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Sci. Signal., 27 November 2012
Vol. 5, Issue 252, p. ec302
[DOI: 10.1126/scisignal.2003810]


Immunology Ceramide Keeps Mast Cells in Check

John F. Foley

Science Signaling, AAAS, Washington, DC 20005, USA

Mast cells trigger allergic reactions in response to engagement of the high-affinity immunoglobulin E receptor (Fc{varepsilon}RI) complex on the cell surface. Fc{varepsilon}RI signaling depends on its immunoreceptor tyrosine-based activation motifs (ITAMs). Activated mast cells undergo degranulation and secrete vasoactive amines, such as histamine, and proinflammatory cytokines, including interleukin-6 (IL-6). Izawa et al. investigated a role for the receptor LMIR3, which contains inhibitory signaling motifs (ITIMs), in inhibiting signaling by Fc{varepsilon}RI. Degranulation and cytokine release after stimulation of the Fc{varepsilon}RI were similar in cultured bone marrow–derived mast cells (BMMCs) from wild-type and LMIR3-deficient mice; however, coengagement of Fc{varepsilon}RI and LMIR3 resulted in decreased activation of wild-type cells. Mast cell–dependent airway inflammation and dermatitis were more severe in LMIR3-deficient mice than in wild-type mice, suggesting the presence of an LMIR3 ligand in the affected tissues. Experiments with a fusion protein containing the LMIR3 extracellular domain showed that the lipid ceramide bound to LMIR3. Ceramide inhibited Fc{varepsilon}RI-dependent degranulation and IL-6 release by wild-type, but not LMIR3-deficient, BMMCs in vitro. Stimulation of wild-type BMMCs through Fc{varepsilon}RI in the presence of ceramide led to tyrosine phosphorylation of LMIR3, colocalization of LMIR3 and Fc{varepsilon}RI at the plasma membrane, and recruitment to LMIR3 of phosphatases that inhibit Fc{varepsilon}RI signaling. When pretreated with liposomal ceramides, wild-type, but not LMIR3-deficient, mice exhibited decreased allergic responses compared to those in wild-type mice pretreated with control liposomes. Confocal microscopy showed that extracellular ceramide was present in mouse skin and that its abundance was increased in inflamed tissues. Together, these data suggest that the binding of extracellular ceramide to the mast cell receptor LMIR3 inhibits Fc{varepsilon}RI signaling and decreases allergic responses in vivo.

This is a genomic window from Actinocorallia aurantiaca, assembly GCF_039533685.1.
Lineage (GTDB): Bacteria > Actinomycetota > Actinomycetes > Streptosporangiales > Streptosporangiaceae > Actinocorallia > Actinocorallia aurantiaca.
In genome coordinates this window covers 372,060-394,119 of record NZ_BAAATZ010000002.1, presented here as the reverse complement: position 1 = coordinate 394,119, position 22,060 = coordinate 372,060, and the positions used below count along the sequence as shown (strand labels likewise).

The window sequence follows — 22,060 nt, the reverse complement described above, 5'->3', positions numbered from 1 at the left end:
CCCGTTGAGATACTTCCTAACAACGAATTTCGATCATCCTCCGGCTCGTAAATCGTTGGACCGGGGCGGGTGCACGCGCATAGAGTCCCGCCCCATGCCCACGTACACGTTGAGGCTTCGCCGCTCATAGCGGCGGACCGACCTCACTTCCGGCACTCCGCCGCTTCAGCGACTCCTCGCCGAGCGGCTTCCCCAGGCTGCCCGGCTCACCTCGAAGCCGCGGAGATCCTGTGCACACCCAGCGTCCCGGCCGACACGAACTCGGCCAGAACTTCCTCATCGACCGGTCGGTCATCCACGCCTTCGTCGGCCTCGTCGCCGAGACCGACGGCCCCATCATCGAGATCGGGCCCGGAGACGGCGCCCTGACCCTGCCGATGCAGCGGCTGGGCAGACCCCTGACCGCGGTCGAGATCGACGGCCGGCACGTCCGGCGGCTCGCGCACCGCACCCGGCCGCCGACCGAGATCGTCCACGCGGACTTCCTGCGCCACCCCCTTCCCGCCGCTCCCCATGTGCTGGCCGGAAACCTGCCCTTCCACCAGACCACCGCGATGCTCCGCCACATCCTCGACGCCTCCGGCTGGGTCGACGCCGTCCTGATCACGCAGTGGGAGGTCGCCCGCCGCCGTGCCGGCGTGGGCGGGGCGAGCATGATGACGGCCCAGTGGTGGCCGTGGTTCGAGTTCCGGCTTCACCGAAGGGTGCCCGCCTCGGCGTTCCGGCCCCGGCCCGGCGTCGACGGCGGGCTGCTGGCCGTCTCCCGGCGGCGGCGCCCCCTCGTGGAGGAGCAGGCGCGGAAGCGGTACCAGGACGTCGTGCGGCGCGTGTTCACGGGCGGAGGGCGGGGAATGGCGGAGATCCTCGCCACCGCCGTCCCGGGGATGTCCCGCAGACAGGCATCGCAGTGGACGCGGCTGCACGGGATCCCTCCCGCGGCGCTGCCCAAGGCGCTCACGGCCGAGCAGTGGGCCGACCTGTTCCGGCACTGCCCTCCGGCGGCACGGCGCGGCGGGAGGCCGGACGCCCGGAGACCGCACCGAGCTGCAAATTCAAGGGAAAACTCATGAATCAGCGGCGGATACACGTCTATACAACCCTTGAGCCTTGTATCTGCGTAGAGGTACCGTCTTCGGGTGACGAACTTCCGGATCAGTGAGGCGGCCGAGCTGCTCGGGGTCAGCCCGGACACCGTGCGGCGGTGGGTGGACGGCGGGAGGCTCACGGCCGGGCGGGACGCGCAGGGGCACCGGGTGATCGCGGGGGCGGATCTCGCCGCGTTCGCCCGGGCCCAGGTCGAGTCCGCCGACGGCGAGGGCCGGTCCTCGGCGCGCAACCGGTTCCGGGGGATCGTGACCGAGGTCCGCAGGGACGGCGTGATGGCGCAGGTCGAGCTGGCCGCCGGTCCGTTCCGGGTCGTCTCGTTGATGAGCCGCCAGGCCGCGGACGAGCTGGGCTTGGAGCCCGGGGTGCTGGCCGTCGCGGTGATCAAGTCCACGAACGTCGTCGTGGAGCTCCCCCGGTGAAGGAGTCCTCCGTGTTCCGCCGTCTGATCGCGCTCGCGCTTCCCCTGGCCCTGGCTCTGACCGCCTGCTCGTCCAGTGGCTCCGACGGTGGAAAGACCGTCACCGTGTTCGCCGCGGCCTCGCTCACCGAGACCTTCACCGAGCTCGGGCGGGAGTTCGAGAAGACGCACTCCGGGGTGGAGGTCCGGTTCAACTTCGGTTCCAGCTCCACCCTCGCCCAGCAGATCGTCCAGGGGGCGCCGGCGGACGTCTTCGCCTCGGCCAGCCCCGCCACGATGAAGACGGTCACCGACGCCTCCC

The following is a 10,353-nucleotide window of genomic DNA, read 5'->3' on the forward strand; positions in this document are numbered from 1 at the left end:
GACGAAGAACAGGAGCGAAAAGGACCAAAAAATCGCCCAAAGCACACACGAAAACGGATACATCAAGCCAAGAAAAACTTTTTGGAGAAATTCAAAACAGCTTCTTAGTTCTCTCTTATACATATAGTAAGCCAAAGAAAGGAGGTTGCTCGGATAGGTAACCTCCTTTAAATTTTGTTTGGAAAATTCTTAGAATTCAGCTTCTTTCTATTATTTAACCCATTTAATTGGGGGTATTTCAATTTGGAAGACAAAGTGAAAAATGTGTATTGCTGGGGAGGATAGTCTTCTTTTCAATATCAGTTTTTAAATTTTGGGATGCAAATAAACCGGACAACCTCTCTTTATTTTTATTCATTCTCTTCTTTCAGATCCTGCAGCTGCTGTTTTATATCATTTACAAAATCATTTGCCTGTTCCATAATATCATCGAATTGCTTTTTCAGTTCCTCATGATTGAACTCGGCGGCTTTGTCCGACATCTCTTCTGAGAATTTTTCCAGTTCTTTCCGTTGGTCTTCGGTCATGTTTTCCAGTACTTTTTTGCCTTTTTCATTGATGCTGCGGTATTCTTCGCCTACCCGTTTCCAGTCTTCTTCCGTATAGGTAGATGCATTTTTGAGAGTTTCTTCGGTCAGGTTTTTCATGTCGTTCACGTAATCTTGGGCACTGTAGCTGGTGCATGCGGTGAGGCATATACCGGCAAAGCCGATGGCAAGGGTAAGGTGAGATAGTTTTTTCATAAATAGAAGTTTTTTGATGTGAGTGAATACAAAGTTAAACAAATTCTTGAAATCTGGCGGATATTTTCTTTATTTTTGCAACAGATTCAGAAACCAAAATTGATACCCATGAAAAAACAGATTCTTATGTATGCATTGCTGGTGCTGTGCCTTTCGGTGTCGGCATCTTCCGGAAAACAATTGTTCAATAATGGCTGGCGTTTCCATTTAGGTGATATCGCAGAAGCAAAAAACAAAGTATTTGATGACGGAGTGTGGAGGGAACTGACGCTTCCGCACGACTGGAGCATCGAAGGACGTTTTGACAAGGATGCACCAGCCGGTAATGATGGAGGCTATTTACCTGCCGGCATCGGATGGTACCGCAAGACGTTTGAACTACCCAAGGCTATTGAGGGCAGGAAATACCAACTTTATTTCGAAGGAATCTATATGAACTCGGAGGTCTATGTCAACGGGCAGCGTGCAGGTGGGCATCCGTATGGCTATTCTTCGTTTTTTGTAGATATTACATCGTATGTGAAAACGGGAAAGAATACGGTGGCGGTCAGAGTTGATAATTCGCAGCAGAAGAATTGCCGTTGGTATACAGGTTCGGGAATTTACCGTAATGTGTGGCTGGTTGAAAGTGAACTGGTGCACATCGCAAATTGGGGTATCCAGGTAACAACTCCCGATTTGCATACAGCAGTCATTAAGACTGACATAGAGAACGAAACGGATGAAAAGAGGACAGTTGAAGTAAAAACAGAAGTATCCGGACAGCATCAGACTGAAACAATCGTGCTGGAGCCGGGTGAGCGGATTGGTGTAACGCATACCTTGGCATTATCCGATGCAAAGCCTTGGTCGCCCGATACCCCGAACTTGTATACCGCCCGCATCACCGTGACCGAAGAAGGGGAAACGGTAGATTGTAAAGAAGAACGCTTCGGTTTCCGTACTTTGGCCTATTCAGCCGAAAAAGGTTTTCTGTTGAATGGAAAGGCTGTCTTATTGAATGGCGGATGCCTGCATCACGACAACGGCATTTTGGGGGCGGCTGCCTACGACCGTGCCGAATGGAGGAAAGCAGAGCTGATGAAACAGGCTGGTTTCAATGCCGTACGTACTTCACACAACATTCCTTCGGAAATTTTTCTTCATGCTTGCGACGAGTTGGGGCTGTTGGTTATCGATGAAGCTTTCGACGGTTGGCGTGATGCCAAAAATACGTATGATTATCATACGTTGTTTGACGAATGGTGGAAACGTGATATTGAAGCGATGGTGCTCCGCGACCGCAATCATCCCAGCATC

K. Izawa, Y. Yamanishi, A. Maehara, M. Takahashi, M. Isobe, S. Ito, A. Kaitani, T. Matsukawa, T. Matsuoka, F. Nakahara, T. Oki, H. Kiyonari, T. Abe, K. Okumura, T. Kitamura, J. Kitaura, The receptor LMIR3 negatively regulates mast cell activation and allergic responses by binding to extracellular ceramide. Immunity 37, 827–839 (2012). [PubMed]

Citation: J. F. Foley, Ceramide Keeps Mast Cells in Check. Sci. Signal. 5, ec302 (2012).

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